Between Byzantine, Islamic, and Frankish worlds, the state that deserves the title of Rome’s successor is Byzantine. Although Byzantine got most of their culture from Greece, they were able to continue and expand Rome’s traditions in many different ways.
The Eastern Roman Empire, where Byzantine Empire took shape, was better governed so the emperors were able to “fattened their treasuries, and strengthened the fortifications of Constantinople,” as well as “enjoyed important military strengths. The empire prospered as cities, industries, commerce, and free peasants increased.
Byzantine government continued the later Roman political system such as “the close involvement of emperors in the Byzantine Church,” and Byzantine taxation. They also inherited the political mindset from the late Roman Empire that their state was “the ark of civilization” so “it had to be preserved at all costs.”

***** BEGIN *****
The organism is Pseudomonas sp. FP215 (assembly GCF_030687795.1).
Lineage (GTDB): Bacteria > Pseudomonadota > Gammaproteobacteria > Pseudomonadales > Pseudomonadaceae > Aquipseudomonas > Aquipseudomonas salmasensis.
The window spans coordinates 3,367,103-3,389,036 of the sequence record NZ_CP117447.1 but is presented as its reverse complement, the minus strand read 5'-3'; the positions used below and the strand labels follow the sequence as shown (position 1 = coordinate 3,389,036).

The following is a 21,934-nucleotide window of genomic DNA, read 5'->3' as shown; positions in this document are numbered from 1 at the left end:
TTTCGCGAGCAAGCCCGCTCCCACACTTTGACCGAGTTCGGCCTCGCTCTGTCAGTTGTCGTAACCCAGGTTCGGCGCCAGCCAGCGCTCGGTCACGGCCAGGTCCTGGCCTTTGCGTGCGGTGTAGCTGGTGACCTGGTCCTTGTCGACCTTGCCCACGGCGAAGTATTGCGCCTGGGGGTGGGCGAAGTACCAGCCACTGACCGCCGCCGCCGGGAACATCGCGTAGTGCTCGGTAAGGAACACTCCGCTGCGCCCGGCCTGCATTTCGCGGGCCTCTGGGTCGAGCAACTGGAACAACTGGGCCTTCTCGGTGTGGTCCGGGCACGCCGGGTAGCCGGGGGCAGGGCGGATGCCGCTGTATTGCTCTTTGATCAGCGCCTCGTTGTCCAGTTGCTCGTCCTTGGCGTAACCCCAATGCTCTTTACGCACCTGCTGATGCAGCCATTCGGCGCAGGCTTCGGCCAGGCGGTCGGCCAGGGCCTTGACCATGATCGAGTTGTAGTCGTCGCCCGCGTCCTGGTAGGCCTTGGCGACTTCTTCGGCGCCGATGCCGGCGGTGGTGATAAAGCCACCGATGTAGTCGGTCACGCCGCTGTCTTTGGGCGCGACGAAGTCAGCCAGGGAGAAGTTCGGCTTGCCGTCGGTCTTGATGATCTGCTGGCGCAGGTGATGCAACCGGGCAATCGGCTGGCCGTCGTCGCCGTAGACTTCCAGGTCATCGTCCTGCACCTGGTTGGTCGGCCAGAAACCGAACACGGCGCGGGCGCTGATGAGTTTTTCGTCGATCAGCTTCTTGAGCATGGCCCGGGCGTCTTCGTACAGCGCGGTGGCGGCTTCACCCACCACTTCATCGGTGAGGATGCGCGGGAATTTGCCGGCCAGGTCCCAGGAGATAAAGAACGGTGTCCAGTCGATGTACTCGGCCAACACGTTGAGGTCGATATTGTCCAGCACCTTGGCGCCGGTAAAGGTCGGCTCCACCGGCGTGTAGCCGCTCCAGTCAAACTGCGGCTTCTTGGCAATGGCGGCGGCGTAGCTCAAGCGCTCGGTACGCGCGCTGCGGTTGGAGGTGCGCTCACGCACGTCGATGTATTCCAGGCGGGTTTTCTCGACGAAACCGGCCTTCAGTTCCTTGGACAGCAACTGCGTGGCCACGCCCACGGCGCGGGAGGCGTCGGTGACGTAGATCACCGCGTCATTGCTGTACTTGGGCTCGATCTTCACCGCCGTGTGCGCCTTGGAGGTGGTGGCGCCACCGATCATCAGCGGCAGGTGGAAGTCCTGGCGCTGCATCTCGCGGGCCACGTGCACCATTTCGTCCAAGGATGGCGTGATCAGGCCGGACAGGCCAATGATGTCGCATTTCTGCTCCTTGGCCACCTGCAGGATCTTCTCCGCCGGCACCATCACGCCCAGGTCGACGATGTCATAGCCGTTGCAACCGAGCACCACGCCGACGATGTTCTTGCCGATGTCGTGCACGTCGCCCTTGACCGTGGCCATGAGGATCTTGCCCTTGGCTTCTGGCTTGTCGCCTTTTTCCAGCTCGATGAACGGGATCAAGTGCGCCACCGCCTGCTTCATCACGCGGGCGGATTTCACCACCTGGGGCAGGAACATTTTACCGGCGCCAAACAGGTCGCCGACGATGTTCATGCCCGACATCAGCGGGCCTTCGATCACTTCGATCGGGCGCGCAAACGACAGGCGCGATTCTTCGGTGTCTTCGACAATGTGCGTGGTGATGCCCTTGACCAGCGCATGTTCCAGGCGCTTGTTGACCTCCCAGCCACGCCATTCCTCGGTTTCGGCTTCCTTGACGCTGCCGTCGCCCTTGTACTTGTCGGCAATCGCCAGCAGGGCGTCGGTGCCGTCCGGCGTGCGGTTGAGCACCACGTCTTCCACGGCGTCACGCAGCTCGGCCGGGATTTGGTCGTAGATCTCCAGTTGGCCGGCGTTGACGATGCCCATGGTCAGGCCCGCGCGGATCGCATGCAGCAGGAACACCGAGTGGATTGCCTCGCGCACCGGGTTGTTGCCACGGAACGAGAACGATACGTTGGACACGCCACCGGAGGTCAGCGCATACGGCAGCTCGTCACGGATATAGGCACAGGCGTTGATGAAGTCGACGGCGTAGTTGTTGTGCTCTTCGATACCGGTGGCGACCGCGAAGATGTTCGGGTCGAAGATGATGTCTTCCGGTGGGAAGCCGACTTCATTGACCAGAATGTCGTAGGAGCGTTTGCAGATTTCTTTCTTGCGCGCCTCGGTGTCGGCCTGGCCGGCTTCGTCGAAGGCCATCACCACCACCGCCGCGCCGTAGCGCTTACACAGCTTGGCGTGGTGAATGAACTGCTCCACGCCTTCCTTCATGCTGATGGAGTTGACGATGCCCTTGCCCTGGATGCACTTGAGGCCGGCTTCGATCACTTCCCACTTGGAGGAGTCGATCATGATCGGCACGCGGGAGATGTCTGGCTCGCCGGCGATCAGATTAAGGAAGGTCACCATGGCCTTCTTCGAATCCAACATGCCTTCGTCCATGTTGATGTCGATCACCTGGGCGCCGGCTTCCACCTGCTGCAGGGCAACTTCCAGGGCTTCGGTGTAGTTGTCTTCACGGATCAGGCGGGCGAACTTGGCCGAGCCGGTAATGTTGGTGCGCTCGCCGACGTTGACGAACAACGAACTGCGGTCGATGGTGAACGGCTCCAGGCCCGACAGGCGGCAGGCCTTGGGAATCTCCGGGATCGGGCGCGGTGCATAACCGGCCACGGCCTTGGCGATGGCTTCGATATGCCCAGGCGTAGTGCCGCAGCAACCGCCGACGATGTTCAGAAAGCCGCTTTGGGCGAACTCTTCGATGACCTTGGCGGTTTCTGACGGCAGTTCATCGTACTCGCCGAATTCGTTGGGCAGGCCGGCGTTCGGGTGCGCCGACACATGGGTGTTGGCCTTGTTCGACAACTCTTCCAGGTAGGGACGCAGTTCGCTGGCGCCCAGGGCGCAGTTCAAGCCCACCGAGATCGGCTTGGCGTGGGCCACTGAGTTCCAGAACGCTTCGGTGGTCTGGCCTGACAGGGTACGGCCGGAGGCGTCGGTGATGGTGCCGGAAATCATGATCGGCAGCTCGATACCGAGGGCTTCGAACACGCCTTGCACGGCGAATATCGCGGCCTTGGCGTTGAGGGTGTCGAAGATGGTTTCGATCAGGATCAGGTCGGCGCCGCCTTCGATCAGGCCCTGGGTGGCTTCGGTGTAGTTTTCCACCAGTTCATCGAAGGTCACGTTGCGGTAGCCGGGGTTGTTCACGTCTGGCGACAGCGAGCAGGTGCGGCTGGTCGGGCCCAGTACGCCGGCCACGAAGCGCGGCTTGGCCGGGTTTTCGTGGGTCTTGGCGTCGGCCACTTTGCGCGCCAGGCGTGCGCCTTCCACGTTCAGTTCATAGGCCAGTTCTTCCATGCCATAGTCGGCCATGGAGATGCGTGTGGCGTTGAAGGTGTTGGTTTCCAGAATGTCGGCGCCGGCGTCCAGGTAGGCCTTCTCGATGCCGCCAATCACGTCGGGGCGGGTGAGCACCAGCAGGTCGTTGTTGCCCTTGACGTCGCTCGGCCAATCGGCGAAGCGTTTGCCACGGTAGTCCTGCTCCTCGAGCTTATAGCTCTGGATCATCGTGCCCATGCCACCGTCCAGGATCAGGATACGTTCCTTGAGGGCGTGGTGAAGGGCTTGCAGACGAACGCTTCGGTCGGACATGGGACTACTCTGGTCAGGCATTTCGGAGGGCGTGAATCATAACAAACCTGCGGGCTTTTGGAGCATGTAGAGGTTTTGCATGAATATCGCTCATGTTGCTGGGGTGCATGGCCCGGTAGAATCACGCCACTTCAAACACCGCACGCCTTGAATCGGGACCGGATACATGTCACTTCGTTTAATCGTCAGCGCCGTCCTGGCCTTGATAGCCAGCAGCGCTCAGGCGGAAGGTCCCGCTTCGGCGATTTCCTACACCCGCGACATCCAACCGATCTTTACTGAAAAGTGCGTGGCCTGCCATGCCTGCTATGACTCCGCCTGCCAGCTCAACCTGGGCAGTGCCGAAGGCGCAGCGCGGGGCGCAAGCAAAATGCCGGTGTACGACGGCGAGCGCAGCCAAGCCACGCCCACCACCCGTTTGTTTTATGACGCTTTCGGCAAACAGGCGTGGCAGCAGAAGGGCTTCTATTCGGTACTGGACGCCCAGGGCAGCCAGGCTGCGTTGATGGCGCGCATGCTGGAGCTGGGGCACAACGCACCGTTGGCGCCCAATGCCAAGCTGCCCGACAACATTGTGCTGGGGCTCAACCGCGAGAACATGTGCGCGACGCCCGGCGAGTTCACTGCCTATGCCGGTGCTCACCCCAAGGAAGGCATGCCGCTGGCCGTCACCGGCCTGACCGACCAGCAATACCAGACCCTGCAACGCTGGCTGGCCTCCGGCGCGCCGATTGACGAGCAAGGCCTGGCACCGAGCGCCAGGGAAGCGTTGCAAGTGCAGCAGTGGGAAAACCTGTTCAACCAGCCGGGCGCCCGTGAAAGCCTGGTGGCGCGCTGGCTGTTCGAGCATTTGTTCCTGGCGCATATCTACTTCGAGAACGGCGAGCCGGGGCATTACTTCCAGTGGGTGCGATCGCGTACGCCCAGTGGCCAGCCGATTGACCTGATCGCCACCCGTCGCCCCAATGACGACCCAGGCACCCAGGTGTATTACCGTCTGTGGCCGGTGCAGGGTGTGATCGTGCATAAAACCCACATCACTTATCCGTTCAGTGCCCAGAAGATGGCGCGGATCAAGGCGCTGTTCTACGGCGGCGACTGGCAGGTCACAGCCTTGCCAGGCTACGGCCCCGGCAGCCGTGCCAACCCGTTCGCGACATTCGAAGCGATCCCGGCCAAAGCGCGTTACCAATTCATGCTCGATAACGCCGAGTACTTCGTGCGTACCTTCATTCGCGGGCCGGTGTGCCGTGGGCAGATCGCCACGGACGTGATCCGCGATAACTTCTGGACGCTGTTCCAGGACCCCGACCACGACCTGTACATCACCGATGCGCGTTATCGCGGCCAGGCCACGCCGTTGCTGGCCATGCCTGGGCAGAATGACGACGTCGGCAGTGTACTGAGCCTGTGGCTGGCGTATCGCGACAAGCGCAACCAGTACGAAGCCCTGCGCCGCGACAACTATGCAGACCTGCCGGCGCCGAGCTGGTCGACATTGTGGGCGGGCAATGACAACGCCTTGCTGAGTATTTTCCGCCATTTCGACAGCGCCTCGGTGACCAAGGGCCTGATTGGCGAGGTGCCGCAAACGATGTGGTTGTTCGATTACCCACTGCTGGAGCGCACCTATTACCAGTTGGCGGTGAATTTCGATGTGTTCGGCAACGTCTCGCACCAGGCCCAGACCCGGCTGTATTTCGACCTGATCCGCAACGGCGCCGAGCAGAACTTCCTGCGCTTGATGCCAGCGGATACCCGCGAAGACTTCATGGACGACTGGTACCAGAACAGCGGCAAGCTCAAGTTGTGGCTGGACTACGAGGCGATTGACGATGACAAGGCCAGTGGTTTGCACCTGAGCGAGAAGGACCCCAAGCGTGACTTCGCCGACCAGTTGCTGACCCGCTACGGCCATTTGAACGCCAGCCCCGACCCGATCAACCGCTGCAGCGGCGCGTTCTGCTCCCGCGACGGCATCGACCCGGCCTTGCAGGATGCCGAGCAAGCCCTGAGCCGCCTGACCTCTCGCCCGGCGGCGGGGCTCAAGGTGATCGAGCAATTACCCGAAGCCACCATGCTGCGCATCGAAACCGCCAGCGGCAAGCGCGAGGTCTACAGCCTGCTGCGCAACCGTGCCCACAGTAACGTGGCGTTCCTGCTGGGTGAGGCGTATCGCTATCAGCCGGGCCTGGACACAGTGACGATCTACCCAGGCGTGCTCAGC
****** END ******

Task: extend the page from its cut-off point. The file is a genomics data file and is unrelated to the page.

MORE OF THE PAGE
Justinian, their emperor between 527 – 565, was even very determined to revive the old Roman Empire and recover the lost Western provinces. For a few years, he succeeded in establishing an imperial authority in the city of Rome. Justinian and his wife, Theodora, devoted a huge amount to rebuild Constantinople. The church of Hagia Sophia for example, showed Byzantine’s notable works of art. The “body of civil laws” that his group of lawyers systematically arranged also served as “the vehicle in which Roman law returned to Western Europe.”
Byzantine also took its religion from Christianity, the official religion of Rome. For them, this faith was “a compelling identity that defined their very existence.” They looked at their emperor as the protector of their church, and that the armies fought for both the empire and God. Byzantine missionaries converted many Balkans to Eastern Orthodox Christianity in the middle years of the ninth century. Moreover, promoting this religion helped them develop diplomatic ties, trade, and peace. Prince Vladimir of Kiev married the Byzantine Emperor Basil II’s sister, Anna, and converted the Russian states to Christianity. Through this ties, Basil was able to get 6,000 soldiers to help him against the Bulgars.